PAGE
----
Defining the role of elastic lubricants and micro textured surfaces in lubricated, sliding friction
Author(s)Hupp, Sara J. (Sara Jean), 1979-
Massachusetts Institute of Technology. Dept. of Mechanical Engineering.
Douglas P. Hart.
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Solutions for reducing friction in sliding, lubricated systems include modifying lubricant rheology using polymers and adding a micro-scale texture to the sliding surfaces, but the mechanism of how lubrication properties and surface texturing interact is poorly understood. This thesis presents a study of lubricant elasticity and surface micro texturing and explains the mechanisms for the resulting altered frictional profile on the Stribeck diagram. In this work, isolating non-Newtonian effects in the lubrication flow is shown to normalize the frictional profiles of elastic and Newtonian lubricants. These non-Newtonian effects were determined to be the shear rate-dependent lubricant viscosity and the added normal stresses of the elastic lubricant undergoing shear flow. A modified Gumbel number is presented that includes the shear rate-dependent viscosity and scales the normal stress using the Deborah number. Experimental results from testing both elastic and inelastic lubricants using a triborheometer support the use of the new modified Gumbel number in place of the traditional Gumbel number for normalizing the effects of lubricant elasticity on the Stribeck diagram. To analyze the effect of surface micro texturing on the frictional profile, step-bearing theory and assumptions about the surface/lubricant interaction are used to develop scaling parameters for the transition velocities between lubrication regimes on the Stribeck diagram. These parameters indicate how the surface texture geometry can be altered to induce or delay transition between lubrication regimes. Micro textured surfaces are fabricated using photolithography and electroless nickel plating techniques, and friction testing indicates that the new scaling parameters successfully capture the trends of the related transition velocities.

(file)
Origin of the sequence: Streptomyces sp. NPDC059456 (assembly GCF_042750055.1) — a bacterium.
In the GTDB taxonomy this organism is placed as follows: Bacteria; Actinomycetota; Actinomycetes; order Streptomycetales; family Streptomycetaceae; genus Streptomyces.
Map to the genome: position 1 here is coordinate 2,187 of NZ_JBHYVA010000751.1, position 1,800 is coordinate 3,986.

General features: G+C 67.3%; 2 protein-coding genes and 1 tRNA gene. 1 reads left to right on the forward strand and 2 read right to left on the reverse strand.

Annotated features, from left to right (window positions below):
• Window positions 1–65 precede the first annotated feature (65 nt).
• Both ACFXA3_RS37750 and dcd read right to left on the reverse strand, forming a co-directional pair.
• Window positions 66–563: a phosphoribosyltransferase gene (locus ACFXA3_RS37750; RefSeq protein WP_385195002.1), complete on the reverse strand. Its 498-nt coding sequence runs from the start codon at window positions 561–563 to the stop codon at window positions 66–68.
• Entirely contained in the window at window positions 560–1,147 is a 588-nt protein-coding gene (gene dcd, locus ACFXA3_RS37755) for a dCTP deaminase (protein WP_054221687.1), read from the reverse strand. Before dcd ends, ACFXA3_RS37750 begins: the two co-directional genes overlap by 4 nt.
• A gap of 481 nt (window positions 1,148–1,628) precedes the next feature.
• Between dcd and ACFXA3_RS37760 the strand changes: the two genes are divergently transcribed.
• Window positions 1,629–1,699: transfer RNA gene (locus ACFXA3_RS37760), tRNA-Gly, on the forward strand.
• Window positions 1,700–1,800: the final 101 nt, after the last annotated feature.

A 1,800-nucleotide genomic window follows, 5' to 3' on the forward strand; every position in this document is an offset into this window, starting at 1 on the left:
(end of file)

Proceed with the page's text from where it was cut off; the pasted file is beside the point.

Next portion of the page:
Thesis (Ph. D.)--Massachusetts Institute of Technology, Dept. of Mechanical Engineering, 2008.Includes bibliographical references (p. 203-204).
DepartmentMassachusetts Institute of Technology. Department of Mechanical Engineering
Massachusetts Institute of Technology